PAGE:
Stephen was called to the bar in 2016 and completed his pupillage at Brick Court Chambers in July 2017. He became a tenant at Three Stone in December 2017. In 2021, Stephen was admitted to practice as a Barrister of the Eastern Caribbean Supreme Court in the Territory of the British Virgin Islands.

Stephen has experience in an array of disputes, both in English courts, BVI courts and in international arbitrations, involving issues of commercial law and commercial chancery, including the law of contract, company law, trusts, banking and finance, insurance and insolvency as well as issues of jurisdiction and procedure in the obtaining of freezing orders and other kinds of commercial injunctions. Stephen has advocacy experience in applications, trials and appeals, acting as both sole and junior counsel.

Stephen accepts instructions in a range of chambers’ work, with particular focus on commercial and commercial chancery disputes.

Prior to being called to the bar, Stephen completed his articles at ENSafrica, Cape Town, from 2011-2013, where he gained experience in commercial litigation, company and trusts law, and public law. After qualifying as an Attorney of the High Court of South Africa in 2013, Stephen practiced as an attorney in the litigation department at ENSafrica, before working as a research assistant to Professor Reinhard Zimmermann at the Max Plank Institute for Comparative and International Private Law in 2014. Stephen also worked as a stipendiary lecturer in Private Law at St Anne’s College, Oxford, from 2015-2016.

Cases of interest

  • Re Tensigma Ltd, Oyekenov v Svirsky & Donin (BVI): Sole counsel in ongoing proceedings in the British Virgin Islands and Eastern Caribbean Court of Appeal concerning dissipation of cryptocurrency (Bitcoin and Ethereum). The proceedings have included applications for freezing injunctions, unless orders, receivership orders and strike out.
  • Al-Rawi v Sidawi [2023] 1415 (Ch): Junior Counsel (led by Peter Knox KC) in successfully defending a claim to a share of profits (alternatively by way of quantum meruit) arising out of multimillion pound London prime real estate developments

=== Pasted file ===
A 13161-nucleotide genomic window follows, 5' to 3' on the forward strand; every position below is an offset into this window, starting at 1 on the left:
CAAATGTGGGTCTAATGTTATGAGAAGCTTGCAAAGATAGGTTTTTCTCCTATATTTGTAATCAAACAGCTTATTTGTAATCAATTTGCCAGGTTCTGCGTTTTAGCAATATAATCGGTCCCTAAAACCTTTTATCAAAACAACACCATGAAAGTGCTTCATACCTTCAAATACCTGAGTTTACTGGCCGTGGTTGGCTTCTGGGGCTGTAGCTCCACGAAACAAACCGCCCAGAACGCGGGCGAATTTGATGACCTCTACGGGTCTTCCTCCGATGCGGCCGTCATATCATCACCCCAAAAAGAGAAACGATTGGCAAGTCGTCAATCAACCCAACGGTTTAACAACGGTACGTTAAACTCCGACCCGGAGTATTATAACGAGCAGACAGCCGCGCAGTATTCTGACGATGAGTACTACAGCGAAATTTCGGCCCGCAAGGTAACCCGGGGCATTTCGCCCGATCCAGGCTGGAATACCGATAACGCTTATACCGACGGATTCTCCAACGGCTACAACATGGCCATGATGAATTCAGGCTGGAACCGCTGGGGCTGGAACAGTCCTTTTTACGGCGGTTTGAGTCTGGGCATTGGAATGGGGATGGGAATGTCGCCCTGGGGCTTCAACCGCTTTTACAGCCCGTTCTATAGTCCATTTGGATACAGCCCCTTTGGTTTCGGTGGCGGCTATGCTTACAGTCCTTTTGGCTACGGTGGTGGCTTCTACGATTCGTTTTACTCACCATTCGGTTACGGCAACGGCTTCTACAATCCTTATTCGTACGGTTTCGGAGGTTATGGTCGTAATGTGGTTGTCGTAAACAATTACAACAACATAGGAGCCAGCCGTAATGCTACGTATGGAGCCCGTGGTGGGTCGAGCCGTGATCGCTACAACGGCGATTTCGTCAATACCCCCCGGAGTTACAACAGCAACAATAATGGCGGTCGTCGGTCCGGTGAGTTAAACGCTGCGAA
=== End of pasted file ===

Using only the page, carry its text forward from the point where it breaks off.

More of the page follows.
• Hotel Portfolio II UK Ltd (in Liquidation) v Ruhan [2020] EWHC 383 (Comm): Junior counsel for the Second Defendant in a claim worth over £150 million, involving issues of civil fraud, breaches of fiduciary duty, unlawful means conspiracy, knowing receipt, dishonest assistance, the operation of s.32 of the Limitation Act 1980 and the equitable doctrine of laches.  Stephen appeared as junior counsel, together with Sebastian Kokelaar and Anthony de Garr Robinson KC (One Essex Court) in the Second Defendant’s appeal to the Court of Appeal, heard over three days in July 2023 on the questions of assessing loss and causation in respect of equitable compensation for dishonest assistance, and the jurisdiction to award compound interest (Judgment reserved).  Stephen also appeared in various interlocutory applications in this dispute, including in [2020] EWHC 233 (Comm), [2020] Costs LR 205, successfully obtaining a multi-million pound order for security for costs issues of stifling and whether an After-The-Event Insurance policy provided sufficient protection.
  • Tonstate Group Ltd v Wokakovski [2021] EWHC 1826 (Ch), [2021] Costs LR 907, [2021] EWHC 1122 (Ch) [2021] Costs LR 555 (Appeal to the Court of Appeal heard in May 2022, judgment outstanding). Appeared as junior counsel in proceedings concerning the construction and validity of a Damages Based Agreement, and whether Candey Ltd were secured creditors with a first ranking charge in the client’s insolvency on the basis of a solicitors’ equitable lien.
  • Candey Ltd v Crumpler [2020] EWCA Civ 26, [2020] Costs LR 131 (appeal to the Supreme Court heard in March 2022, judgment outstanding): Junior counsel for Candey Ltd in various proceedings in the High Court and in respect of an appeal to the Court of Appeal and the Supreme Court (judgment outstanding), concerning a dispute between a firm of solicitors and the Liquidators of a BVI company acting under the Cross Border Insolvency Regulations, raising various issues relating to a solicitor’s equitable lien over a fund, the recovery of success fees, and the valuation of services given in consideration for floating charges under s.245 of the Insolvency Act 1986. The appeal to the Supreme Court concerned whether Candey had waived its equitable lien by taking additional security or by lodging a proof of debt without reference to the lien.